Android is the world’s most popular smartphone operating system, followed by iOS. Windows comes in a distant third, and it doesn’t look like that’s going to change anytime soon… unless Windows movies further down the ladder.
According to a new report from Gartner, about 3 percent of all smartphones sold during the third quarter of 2014 ran Windows software. During the same period this year that number was just 1.7 percent.
In hard numbers, Gartner says about 9 million Windows handsets were sold in Q3, 2014. A year later the number was closer to 5.9 million.
According to a recent report from Ericsson, part of the problem is that Windows phone users aren’t as loyal to their platform as Android and iOS users.
This year about 82 percent of Android users who bought a new phone bought one running Android, while 73 percent of iPhone users who switched phones bought a new iPhone. But Ericsson says only about 20 percent of Windows phone users who bought a new phone purchased a model running Windows software. About 60 percent of users switched to Android phones, while about 15 percent switch to iOS.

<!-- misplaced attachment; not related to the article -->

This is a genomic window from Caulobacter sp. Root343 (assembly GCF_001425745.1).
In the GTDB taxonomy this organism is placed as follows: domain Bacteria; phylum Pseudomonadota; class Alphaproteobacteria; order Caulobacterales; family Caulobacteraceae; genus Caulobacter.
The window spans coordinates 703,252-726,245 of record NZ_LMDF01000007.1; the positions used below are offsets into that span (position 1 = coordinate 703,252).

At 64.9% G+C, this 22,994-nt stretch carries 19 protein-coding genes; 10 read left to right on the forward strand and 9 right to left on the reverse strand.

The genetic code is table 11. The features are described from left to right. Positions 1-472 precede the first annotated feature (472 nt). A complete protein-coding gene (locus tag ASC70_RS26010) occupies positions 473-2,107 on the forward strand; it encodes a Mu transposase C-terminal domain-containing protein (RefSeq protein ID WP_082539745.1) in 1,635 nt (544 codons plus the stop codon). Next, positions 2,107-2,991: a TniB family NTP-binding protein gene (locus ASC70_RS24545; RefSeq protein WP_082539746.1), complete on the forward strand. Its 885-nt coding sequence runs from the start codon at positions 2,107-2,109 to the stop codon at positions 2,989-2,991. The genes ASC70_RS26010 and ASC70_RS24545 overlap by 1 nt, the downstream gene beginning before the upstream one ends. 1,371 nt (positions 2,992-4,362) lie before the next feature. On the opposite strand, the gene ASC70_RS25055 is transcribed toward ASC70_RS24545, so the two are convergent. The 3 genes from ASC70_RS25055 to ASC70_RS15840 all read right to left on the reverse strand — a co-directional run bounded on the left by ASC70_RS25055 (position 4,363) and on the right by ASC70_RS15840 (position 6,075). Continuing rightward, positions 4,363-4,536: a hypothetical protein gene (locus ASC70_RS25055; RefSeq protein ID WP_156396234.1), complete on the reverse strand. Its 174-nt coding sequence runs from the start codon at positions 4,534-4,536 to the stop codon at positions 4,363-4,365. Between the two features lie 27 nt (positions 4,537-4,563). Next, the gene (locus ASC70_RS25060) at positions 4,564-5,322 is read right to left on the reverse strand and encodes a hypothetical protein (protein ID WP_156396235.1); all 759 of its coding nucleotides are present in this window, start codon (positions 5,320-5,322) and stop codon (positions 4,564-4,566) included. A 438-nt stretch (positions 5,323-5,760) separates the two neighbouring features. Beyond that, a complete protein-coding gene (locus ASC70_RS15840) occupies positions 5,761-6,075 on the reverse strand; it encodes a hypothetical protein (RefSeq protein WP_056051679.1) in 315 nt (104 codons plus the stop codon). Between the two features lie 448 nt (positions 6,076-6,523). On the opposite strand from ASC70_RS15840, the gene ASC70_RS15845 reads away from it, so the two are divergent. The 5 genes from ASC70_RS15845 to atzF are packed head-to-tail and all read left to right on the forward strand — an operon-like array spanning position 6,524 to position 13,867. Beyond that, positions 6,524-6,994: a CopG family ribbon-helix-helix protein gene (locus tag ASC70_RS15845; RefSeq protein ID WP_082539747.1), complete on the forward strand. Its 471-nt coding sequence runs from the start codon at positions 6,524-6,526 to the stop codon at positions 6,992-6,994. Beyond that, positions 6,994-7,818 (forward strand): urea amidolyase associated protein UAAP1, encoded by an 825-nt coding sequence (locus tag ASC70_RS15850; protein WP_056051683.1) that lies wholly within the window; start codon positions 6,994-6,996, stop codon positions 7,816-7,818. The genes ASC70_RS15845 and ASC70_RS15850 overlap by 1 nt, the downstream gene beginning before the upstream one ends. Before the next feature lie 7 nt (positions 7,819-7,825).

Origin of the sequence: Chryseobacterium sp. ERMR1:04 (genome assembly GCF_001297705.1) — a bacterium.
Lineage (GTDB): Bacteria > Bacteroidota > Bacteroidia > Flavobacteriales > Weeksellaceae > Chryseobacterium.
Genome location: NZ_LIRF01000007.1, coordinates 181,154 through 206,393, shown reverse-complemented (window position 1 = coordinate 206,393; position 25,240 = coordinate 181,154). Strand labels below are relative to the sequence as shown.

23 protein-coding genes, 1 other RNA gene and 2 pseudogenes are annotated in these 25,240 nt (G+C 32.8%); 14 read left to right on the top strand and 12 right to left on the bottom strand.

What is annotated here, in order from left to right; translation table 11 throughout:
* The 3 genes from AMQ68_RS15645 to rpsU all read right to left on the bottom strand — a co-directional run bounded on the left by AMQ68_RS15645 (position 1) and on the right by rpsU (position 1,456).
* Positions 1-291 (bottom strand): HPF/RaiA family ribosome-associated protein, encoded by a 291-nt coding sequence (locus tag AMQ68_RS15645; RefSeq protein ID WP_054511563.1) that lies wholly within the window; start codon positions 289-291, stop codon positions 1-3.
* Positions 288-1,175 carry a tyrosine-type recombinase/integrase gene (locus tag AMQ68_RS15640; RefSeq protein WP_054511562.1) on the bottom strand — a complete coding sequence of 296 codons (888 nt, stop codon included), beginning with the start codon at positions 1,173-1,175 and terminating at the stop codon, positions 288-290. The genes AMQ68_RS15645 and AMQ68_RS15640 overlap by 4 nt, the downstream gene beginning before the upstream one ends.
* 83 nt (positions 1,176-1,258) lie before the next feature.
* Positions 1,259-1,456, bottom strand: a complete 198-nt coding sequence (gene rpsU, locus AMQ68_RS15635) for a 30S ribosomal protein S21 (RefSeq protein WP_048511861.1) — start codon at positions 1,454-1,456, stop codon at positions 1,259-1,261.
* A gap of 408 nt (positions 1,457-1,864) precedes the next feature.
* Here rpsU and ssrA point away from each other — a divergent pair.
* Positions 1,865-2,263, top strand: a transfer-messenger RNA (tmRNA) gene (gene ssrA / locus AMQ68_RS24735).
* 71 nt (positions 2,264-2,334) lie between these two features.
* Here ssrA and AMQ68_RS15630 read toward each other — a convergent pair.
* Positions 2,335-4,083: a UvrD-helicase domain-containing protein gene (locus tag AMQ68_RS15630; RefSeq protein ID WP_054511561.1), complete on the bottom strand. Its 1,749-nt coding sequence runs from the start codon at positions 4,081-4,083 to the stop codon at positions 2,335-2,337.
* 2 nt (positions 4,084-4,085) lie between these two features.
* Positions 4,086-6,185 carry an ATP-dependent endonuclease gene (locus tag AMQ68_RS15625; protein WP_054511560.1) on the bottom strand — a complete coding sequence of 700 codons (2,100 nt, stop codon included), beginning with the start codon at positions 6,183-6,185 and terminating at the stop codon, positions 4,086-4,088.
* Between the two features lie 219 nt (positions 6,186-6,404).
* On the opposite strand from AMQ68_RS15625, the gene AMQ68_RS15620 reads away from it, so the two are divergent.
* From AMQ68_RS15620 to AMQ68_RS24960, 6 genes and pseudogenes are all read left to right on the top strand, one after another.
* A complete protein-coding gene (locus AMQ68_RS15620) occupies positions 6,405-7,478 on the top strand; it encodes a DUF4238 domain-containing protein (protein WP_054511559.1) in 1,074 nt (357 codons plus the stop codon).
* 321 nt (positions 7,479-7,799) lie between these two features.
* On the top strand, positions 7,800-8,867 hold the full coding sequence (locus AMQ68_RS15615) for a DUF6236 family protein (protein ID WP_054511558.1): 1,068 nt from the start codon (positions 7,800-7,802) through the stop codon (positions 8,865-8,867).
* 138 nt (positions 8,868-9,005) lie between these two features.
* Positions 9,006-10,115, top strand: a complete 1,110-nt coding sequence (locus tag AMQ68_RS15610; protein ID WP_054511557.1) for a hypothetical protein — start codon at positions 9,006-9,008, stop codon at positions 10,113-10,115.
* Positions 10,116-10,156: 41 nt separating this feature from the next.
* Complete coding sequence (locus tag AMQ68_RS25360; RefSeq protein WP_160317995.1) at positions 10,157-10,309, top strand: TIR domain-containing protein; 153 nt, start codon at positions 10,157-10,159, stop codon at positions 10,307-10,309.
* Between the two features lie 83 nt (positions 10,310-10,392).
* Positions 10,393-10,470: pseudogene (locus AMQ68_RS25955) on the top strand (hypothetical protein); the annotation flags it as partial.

Microsoft is clearly hoping to reverse the trend soon… the company’s Windows 10 software for mobile phone has new features including support for Universal Windows Apps and high-end phones like the Lumia 950 and 950 XL can support Continuum for phone features, allowing you to connect an external display and use your phone for some desktop-like activities.
The company is also encouraging developers to convert iOS, web, and classic Windows apps to Universal apps that can run on phones, tablets, and desktops… although plans to offer tools for migrating Android apps seem to be on hold.
But clearly Microsoft is facing an uphill battle in the smartphone space.
What about other operating systems? BlackBerry OS comes in a distance fourth place in the market-share wars, and BlackBerry has recently started offering phones that run Android. Meanwhile other operating systems including Tizen, Sailfish, Firefox OS and Ubuntu grabbing a small enough market share that they tend to be grouped together as “other” in most reports.